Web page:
Threatening a repeat of their 2010 scuttling of Kevin Rudd’s emissions trading scheme, the Greens yesterday warned they could block Labor’s use of international carbon permits in the Senate over concerns that the policy was overly reliant on international permits to meet the 1.3 billion tonnes of carbon abatement needed in the next 10 years.

The Labor leader yesterday came under fire after being unable to explain what the cost of the ­policy would be, given carbon permits are set to play a key role in meeting the target.

Experts believe the price of international carbon offsets could hit $62 a tonne over the decade but, allowing for an average of $50 a tonne, the hit on businesses would be about $25bn to meet Labor’s target.

This is based on an assumption that more than 500 million tonnes of abatement would have to come through either the purchase of international carbon credits or further land-clearing controls and reforestation, which would prove politically explosive in the bush.

A day after refusing to answer questions on the cost to the economy of Labor’s climate policy, Mr Shorten yesterday declared a 2015 report by economist Warwick McKibbin showed “our 45 per cent reduction, including international offsets, has the same economic ­impact as the Liberals’ 26 per cent”.

Mr Shorten seized on the McKibbin report’s forecast that economic growth would continue at more than 2 per cent under ­either scenario through the 2020s to dismiss suggestions Labor’s policy would be a hit to the economy.

“I don’t accept the characterisation that it is a cost,” the Opposition Leader said. “We’re going to grow. And we’re going to grow ­because we are going to move to a lower carbon pollution economy.”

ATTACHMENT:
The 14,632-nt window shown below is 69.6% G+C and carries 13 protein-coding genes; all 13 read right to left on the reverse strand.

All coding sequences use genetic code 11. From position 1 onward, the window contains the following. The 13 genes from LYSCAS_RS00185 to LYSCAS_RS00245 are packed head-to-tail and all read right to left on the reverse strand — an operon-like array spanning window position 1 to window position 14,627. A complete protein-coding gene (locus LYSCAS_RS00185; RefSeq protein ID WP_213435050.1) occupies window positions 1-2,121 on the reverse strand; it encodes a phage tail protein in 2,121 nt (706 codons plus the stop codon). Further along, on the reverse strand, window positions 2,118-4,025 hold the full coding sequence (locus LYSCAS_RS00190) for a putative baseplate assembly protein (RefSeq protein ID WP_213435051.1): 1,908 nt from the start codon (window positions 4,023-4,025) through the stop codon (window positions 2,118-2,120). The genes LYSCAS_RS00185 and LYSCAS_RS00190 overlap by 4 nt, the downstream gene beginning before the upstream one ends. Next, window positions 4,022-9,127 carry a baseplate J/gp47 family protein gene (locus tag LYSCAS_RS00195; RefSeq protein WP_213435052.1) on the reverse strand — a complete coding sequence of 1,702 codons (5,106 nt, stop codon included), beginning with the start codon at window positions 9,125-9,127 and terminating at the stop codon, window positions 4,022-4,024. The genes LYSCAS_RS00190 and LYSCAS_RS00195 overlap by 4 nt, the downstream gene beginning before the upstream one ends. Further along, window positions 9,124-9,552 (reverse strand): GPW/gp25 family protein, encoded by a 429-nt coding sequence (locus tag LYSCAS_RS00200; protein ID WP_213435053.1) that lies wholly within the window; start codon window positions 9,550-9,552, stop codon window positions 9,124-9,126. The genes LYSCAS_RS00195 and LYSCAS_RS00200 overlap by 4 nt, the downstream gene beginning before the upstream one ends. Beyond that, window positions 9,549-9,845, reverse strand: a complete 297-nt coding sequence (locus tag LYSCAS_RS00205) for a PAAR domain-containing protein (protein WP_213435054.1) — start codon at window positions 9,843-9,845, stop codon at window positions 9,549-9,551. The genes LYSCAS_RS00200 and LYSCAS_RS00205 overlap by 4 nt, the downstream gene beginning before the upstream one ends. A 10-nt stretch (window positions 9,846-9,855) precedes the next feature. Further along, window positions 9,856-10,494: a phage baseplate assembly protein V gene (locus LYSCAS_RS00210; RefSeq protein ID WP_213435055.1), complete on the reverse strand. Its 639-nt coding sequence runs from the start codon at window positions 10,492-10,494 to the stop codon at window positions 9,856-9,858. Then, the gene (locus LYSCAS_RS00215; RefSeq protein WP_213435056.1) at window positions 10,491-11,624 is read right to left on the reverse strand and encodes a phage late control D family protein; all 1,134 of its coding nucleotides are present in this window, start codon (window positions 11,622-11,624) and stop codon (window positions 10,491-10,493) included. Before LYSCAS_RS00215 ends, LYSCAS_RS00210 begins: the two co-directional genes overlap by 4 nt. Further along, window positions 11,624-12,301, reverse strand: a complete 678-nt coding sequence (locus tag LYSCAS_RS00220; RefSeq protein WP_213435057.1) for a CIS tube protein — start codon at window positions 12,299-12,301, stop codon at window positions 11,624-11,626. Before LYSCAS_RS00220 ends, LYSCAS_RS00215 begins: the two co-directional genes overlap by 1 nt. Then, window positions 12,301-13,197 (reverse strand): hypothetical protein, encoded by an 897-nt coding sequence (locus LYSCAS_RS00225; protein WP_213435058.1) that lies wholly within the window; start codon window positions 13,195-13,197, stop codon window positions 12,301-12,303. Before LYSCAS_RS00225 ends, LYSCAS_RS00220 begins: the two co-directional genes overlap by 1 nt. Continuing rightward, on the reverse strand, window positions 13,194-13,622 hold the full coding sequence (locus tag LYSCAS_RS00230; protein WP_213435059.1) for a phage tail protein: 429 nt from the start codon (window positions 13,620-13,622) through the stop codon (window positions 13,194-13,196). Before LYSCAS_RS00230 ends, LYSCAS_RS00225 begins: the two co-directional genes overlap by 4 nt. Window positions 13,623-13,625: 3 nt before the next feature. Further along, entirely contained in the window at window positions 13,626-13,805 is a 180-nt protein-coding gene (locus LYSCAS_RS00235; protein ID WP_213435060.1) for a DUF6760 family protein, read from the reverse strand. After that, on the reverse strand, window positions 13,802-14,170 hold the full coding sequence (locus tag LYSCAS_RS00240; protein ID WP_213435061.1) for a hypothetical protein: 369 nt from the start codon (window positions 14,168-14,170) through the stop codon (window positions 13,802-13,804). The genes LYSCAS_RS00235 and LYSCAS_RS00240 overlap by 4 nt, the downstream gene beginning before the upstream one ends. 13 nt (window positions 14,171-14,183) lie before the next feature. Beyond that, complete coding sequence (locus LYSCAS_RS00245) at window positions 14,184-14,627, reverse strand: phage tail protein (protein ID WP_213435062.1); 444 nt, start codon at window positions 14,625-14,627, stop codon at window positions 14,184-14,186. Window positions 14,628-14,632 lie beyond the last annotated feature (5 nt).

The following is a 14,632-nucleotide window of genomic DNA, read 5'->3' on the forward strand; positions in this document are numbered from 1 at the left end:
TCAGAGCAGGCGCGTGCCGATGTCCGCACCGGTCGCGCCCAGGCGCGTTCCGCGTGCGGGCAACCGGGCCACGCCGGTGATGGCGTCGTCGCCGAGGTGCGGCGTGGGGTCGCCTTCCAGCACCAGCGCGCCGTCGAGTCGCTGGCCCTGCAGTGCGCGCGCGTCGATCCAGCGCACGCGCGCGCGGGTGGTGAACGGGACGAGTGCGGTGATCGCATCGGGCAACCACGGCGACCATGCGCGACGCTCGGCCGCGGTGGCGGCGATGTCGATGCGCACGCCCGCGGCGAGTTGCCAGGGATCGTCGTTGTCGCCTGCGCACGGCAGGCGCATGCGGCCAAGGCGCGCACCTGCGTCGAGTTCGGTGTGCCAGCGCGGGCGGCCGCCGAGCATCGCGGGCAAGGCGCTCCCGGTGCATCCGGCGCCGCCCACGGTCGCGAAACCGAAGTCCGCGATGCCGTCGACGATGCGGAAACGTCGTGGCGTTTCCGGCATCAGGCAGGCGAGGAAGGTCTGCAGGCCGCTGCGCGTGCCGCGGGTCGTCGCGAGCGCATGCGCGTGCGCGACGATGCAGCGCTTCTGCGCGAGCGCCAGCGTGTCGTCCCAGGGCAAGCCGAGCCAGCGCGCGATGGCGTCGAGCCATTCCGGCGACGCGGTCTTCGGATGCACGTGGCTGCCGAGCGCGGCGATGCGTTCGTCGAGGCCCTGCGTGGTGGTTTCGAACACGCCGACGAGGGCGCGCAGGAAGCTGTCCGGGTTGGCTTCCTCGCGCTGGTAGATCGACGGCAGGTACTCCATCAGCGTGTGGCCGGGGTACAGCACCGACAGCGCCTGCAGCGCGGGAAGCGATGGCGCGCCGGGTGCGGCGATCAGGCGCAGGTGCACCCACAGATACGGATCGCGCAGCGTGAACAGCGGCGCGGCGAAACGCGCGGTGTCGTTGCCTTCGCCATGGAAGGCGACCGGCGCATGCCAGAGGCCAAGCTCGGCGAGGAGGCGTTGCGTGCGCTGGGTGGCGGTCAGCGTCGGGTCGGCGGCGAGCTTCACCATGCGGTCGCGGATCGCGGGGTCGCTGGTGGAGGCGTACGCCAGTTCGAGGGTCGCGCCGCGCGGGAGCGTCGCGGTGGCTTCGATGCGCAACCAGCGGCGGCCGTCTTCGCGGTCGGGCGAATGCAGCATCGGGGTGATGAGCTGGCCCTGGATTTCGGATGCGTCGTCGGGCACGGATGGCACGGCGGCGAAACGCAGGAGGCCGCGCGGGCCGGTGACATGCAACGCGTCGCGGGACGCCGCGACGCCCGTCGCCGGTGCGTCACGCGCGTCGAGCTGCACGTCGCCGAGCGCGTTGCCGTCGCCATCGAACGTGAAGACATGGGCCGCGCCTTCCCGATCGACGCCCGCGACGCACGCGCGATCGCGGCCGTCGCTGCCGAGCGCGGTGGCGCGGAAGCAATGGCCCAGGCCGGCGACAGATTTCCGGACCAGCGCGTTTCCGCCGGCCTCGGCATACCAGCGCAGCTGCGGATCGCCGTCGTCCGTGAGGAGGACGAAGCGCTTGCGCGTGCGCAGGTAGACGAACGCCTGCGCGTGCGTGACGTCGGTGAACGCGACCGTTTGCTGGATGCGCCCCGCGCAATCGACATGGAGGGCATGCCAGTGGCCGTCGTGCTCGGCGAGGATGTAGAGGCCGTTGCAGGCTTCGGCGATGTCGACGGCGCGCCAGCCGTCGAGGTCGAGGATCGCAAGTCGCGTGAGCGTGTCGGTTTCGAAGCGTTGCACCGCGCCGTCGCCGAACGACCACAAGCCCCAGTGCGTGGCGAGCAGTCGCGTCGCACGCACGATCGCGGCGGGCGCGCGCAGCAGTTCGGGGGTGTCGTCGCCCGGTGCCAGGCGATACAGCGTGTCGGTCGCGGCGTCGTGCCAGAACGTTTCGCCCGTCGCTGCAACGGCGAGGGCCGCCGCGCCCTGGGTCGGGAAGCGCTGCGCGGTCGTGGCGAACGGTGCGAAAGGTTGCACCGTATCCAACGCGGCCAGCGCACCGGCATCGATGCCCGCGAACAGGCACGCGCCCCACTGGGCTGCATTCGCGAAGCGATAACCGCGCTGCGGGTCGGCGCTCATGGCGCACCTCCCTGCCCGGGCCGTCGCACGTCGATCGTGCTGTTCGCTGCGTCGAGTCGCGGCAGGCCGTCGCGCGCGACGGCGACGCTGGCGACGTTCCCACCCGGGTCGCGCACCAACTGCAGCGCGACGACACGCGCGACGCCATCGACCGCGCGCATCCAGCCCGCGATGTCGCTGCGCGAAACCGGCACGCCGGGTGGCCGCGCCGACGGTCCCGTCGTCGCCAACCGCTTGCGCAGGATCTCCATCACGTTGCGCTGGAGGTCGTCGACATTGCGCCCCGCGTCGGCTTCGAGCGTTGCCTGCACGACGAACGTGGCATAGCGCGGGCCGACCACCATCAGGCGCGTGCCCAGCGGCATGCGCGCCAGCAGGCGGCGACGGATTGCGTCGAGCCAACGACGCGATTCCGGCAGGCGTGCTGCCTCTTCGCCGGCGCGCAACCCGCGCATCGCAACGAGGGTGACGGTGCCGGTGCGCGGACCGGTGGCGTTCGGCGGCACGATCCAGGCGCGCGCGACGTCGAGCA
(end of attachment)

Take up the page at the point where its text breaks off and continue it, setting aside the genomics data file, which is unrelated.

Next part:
The McKibbin study, conducted for the Abbott government, showed that a 45 per cent carbon emissions cut on 2005 levels — the same as proposed by Labor — would strip about 1 per cent of GDP by 2030, compared with 0.6 per cent under the Coalition’s 26 per cent cut.

By offsetting nearly half the necessary cuts with international carbon offsets, which Labor has committed to doing, the McKibbin study found the GDP hit from a 45 per cent emissions reduction could be slashed to 0.6 per cent — the same cost as under the ­Coalition.

The study did not factor in the government’s use of carried-over credits from over-achievement in the Kyoto climate agreement, which Labor had elected not to use — a move that will further push up the cost of its policy.

Professor McKibbin cautioned that the modelling assumed a carbon price mandated by the government at the time of $US5 a tonne in 2020, rising to $US10 in 2030. “If the price of offsets in the world is higher than we assume, that effect is gone,” he told The Australian yesterday. “We don’t know what the price of offsets will be in 2030. These numbers are not precise in any sense.”

The price of carbon permits on the EU market has more than tripled in the past year due to reforms to curb oversupply. Permits for delivery in December traded at €26.86 ($42.22) per metric ton on Tuesday. Modelling by former government scientist Brian Fisher, an author on the Inter­governmental Panel on Climate Change and now head of BAEconomics, has estimated the international carbon price will be $62 a tonne by 2030.